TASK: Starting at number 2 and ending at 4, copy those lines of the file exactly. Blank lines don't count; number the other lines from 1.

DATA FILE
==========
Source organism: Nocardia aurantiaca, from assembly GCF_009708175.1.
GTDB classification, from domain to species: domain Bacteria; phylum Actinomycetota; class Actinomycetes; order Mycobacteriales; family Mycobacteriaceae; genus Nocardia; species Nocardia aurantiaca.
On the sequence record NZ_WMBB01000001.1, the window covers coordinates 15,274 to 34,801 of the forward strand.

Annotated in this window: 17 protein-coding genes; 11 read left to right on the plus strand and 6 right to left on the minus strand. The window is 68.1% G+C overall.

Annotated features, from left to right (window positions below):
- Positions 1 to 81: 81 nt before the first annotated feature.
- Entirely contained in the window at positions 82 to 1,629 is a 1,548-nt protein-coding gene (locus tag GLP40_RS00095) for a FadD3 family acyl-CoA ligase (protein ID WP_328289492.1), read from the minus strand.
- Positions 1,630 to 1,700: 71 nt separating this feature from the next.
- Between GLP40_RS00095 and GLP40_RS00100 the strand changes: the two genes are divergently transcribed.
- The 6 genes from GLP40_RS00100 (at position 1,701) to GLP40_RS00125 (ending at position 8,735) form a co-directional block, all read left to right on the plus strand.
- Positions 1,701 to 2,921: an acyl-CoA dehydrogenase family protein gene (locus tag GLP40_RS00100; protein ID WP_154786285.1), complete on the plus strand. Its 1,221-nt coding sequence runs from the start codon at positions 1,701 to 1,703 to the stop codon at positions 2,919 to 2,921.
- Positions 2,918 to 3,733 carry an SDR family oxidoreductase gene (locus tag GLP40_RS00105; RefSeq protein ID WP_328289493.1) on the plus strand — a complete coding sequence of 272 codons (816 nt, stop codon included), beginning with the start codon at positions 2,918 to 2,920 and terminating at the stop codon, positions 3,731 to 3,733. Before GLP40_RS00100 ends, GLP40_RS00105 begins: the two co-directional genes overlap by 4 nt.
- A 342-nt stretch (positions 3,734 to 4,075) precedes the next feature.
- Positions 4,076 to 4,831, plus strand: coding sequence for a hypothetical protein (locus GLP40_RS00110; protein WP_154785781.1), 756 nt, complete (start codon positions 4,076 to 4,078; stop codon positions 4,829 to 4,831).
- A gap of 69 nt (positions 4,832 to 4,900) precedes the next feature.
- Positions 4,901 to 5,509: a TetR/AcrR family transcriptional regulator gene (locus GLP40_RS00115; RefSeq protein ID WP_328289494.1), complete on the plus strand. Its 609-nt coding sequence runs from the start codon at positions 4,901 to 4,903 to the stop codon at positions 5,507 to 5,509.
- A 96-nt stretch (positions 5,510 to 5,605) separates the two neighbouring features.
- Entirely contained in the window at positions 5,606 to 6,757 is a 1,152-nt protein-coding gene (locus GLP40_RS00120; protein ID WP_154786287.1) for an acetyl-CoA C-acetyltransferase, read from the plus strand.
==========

GTDB classification, from domain to species: domain Bacteria; phylum Actinomycetota; class Actinomycetes; order Mycobacteriales; family Mycobacteriaceae; genus Nocardia; species Nocardia aurantiaca.
On the sequence record NZ_WMBB01000001.1, the window covers coordinates 15,274 to 34,801 of the forward strand.

Annotated in this window: 17 protein-coding genes; 11 read left to right on the plus strand and 6 right to left on the minus strand. The window is 68.1% G+C overall.